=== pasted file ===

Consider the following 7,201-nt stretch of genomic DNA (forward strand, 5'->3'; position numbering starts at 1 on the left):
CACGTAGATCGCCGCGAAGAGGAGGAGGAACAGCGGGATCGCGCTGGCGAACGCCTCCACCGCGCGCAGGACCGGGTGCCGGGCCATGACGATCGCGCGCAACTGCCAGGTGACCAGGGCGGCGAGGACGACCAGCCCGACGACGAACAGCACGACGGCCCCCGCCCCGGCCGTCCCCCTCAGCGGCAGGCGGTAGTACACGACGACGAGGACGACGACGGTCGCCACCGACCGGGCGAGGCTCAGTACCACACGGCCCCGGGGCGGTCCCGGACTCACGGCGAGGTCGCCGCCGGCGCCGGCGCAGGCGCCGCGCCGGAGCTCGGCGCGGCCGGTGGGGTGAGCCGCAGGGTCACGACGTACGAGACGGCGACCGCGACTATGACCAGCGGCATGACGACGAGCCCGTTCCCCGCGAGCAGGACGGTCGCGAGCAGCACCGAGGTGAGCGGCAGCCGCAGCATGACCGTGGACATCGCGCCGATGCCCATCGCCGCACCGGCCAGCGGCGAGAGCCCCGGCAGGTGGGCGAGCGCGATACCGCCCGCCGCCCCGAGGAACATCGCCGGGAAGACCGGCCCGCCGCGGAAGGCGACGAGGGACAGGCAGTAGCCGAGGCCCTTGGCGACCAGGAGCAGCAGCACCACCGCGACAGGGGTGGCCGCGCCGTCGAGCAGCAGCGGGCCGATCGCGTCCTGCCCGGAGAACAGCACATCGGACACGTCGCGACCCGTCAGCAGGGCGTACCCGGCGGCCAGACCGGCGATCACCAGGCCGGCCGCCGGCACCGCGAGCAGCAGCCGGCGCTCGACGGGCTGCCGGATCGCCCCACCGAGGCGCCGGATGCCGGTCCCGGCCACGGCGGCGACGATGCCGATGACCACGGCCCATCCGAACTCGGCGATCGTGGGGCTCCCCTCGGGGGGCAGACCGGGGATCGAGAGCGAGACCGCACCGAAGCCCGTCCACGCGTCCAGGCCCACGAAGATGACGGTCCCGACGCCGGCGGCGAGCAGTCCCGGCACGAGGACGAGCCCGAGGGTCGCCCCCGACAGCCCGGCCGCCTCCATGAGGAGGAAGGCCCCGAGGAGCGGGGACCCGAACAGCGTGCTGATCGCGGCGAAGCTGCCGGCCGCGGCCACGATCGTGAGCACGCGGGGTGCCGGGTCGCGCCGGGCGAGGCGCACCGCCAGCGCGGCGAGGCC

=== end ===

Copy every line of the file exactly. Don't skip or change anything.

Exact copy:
Consider the following 7,201-nt stretch of genomic DNA (forward strand, 5'->3'; position numbering starts at 1 on the left):
CACGTAGATCGCCGCGAAGAGGAGGAGGAACAGCGGGATCGCGCTGGCGAACGCCTCCACCGCGCGCAGGACCGGGTGCCGGGCCATGACGATCGCGCGCAACTGCCAGGTGACCAGGGCGGCGAGGACGACCAGCCCGACGACGAACAGCACGACGGCCCCCGCCCCGGCCGTCCCCCTCAGCGGCAGGCGGTAGTACACGACGACGAGGACGACGACGGTCGCCACCGACCGGGCGAGGCTCAGTACCACACGGCCCCGGGGCGGTCCCGGACTCACGGCGAGGTCGCCGCCGGCGCCGGCGCAGGCGCCGCGCCGGAGCTCGGCGCGGCCGGTGGGGTGAGCCGCAGGGTCACGACGTACGAGACGGCGACCGCGACTATGACCAGCGGCATGACGACGAGCCCGTTCCCCGCGAGCAGGACGGTCGCGAGCAGCACCGAGGTGAGCGGCAGCCGCAGCATGACCGTGGACATCGCGCCGATGCCCATCGCCGCACCGGCCAGCGGCGAGAGCCCCGGCAGGTGGGCGAGCGCGATACCGCCCGCCGCCCCGAGGAACATCGCCGGGAAGACCGGCCCGCCGCGGAAGGCGACGAGGGACAGGCAGTAGCCGAGGCCCTTGGCGACCAGGAGCAGCAGCACCACCGCGACAGGGGTGGCCGCGCCGTCGAGCAGCAGCGGGCCGATCGCGTCCTGCCCGGAGAACAGCACATCGGACACGTCGCGACCCGTCAGCAGGGCGTACCCGGCGGCCAGACCGGCGATCACCAGGCCGGCCGCCGGCACCGCGAGCAGCAGCCGGCGCTCGACGGGCTGCCGGATCGCCCCACCGAGGCGCCGGATGCCGGTCCCGGCCACGGCGGCGACGATGCCGATGACCACGGCCCATCCGAACTCGGCGATCGTGGGGCTCCCCTCGGGGGGCAGACCGGGGATCGAGAGCGAGACCGCACCGAAGCCCGTCCACGCGTCCAGGCCCACGAAGATGACGGTCCCGACGCCGGCGGCGAGCAGTCCCGGCACGAGGACGAGCCCGAGGGTCGCCCCCGACAGCCCGGCCGCCTCCATGAGGAGGAAGGCCCCGAGGAGCGGGGACCCGAACAGCGTGCTGATCGCGGCGAAGCTGCCGGCCGCGGCCACGATCGTGAGCACGCGGGGTGCCGGGTCGCGCCGGGCGAGGCGCACCGCCAGCGCGGCGAGGCC